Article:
I thought of it today, and how the president’s communications experts in the series would earnestly debate the implications of anything he said in public, when I read a new quote from Max Mosley.
The same care and attention is clearly not put into deciding what President Mosley has to say. Today he offered up this gem about the McLaren espionage saga:
Next time, whoever it was, I don’t think they would stay in the championship. In the case of McLaren everybody said ‘oh, a hundred million dollars’, but the alternative would have been to exclude them – and that would have been more expensive!
Let’s get two things straight. First, the espionage story is not only bad for McLaren, it’s very bad for Formula 1 as well. Depending on which side of the fence you’re on, this is either the case of a team being caught cheating and not getting punished properly, or a team getting a draconian punishment for an action that many of their rivals have also committed.
Second, everyone is sick of the espionage story. When McLaren said the magic words in December last year and gave the FIA cause to bring the matter to an end, the reaction from most people I spoke to was relief that it was over, not shock that McLaren had admitted anything.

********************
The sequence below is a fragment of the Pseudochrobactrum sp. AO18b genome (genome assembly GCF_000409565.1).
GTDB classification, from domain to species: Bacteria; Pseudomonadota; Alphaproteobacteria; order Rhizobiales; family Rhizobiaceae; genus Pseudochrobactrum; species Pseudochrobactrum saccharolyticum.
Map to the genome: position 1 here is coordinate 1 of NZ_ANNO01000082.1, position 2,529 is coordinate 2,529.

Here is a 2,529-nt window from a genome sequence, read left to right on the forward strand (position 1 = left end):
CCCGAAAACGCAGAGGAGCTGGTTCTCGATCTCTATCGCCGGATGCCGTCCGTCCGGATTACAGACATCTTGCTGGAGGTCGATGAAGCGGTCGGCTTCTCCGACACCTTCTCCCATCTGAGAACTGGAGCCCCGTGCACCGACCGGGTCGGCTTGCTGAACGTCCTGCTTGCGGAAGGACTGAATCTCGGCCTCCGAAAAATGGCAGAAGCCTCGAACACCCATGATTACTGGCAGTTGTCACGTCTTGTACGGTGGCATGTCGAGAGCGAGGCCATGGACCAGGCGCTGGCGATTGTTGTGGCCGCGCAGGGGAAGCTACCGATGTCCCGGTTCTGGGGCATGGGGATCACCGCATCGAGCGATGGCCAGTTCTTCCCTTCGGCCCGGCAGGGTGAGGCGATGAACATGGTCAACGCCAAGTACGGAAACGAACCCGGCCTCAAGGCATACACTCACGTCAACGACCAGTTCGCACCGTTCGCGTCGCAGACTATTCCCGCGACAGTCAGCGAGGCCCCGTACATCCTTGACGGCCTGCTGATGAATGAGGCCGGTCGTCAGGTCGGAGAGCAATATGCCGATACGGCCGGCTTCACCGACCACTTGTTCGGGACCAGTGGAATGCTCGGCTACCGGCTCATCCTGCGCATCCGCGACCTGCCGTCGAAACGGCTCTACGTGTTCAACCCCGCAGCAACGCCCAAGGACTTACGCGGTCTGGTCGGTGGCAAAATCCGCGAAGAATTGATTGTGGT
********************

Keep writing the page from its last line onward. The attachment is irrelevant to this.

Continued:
Whatever your feelings about ‘spygate’, this was a very bad episode for Formula 1 and we’re all better off with the story dead and buried.
So why is Mosley bringing it up again? The only realistic conclusion that can be drawn here is that the governing body suspects another team has been spying. And innuendo of this sport is exactly what F1 does not need in 2008.
Two years ago the Michael Schumacher-Fernando Alonso title battle was interrupted by some really crass interventions by the stewards – particularly the dubious banning of Renault’s mass dampers and Alonso’s ludicrous penalty at Monza. Politics got in the way of what was a fine drivers’ championship.
Last year it was even worse. A spectacular three-way title battle was almost drowned out by interminable rows, not only about spying but the equality between Fernando Alonso and Lewis Hamilton and other controversies at Hungary, Fuji and Interlagos.
In 2008 F1 has to wean itself off this unhealthy preoccupation with scandal. F1 must serve up a sporting spectacle. The spying story is dead and buried and should be left to rot.
Two years ago there was talk of F1 getting a proper public relations front. Watching the president of the Federation de l’Automobile score a PR own goal by not only dragging up the spying story again, but admitting he didn’t punish McLaren strongly enough, it’s clear F1 desperately needs some proper public relations representation.
Photo copyright: FIA
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